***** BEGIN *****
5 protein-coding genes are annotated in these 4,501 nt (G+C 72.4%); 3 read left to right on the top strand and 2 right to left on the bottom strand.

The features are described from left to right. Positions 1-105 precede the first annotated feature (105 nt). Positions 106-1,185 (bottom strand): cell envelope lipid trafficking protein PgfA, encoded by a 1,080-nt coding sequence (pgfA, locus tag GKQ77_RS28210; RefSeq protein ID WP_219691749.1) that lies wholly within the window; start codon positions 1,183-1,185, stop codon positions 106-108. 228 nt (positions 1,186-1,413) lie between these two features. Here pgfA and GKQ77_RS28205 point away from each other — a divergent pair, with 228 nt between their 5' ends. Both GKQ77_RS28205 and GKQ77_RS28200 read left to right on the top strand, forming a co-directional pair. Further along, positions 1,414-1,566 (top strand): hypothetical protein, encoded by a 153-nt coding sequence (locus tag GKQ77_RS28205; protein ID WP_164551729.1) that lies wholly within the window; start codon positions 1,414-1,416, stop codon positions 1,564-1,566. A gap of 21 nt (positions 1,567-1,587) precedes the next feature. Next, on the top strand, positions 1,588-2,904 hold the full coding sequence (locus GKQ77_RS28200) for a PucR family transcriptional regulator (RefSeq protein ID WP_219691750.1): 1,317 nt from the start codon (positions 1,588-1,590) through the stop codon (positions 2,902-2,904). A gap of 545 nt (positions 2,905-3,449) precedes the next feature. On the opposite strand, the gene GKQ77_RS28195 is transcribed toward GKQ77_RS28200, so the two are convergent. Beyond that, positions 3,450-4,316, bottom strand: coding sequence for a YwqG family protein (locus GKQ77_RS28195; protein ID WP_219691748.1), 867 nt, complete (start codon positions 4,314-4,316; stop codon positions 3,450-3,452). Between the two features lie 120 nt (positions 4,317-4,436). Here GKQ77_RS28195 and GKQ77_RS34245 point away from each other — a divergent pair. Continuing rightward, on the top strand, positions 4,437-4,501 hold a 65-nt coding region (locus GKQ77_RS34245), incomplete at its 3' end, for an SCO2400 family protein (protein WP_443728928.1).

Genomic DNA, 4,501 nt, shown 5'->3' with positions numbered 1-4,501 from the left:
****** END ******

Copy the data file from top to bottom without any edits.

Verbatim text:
5 protein-coding genes are annotated in these 4,501 nt (G+C 72.4%); 3 read left to right on the top strand and 2 right to left on the bottom strand.

The features are described from left to right. Positions 1-105 precede the first annotated feature (105 nt). Positions 106-1,185 (bottom strand): cell envelope lipid trafficking protein PgfA, encoded by a 1,080-nt coding sequence (pgfA, locus tag GKQ77_RS28210; RefSeq protein ID WP_219691749.1) that lies wholly within the window; start codon positions 1,183-1,185, stop codon positions 106-108. 228 nt (positions 1,186-1,413) lie between these two features. Here pgfA and GKQ77_RS28205 point away from each other — a divergent pair, with 228 nt between their 5' ends. Both GKQ77_RS28205 and GKQ77_RS28200 read left to right on the top strand, forming a co-directional pair. Further along, positions 1,414-1,566 (top strand): hypothetical protein, encoded by a 153-nt coding sequence (locus tag GKQ77_RS28205; protein ID WP_164551729.1) that lies wholly within the window; start codon positions 1,414-1,416, stop codon positions 1,564-1,566. A gap of 21 nt (positions 1,567-1,587) precedes the next feature. Next, on the top strand, positions 1,588-2,904 hold the full coding sequence (locus GKQ77_RS28200) for a PucR family transcriptional regulator (RefSeq protein ID WP_219691750.1): 1,317 nt from the start codon (positions 1,588-1,590) through the stop codon (positions 2,902-2,904). A gap of 545 nt (positions 2,905-3,449) precedes the next feature. On the opposite strand, the gene GKQ77_RS28195 is transcribed toward GKQ77_RS28200, so the two are convergent. Beyond that, positions 3,450-4,316, bottom strand: coding sequence for a YwqG family protein (locus GKQ77_RS28195; protein ID WP_219691748.1), 867 nt, complete (start codon positions 4,314-4,316; stop codon positions 3,450-3,452). Between the two features lie 120 nt (positions 4,317-4,436). Here GKQ77_RS28195 and GKQ77_RS34245 point away from each other — a divergent pair. Continuing rightward, on the top strand, positions 4,437-4,501 hold a 65-nt coding region (locus GKQ77_RS34245), incomplete at its 3' end, for an SCO2400 family protein (protein WP_443728928.1).

Genomic DNA, 4,501 nt, shown 5'->3' with positions numbered 1-4,501 from the left: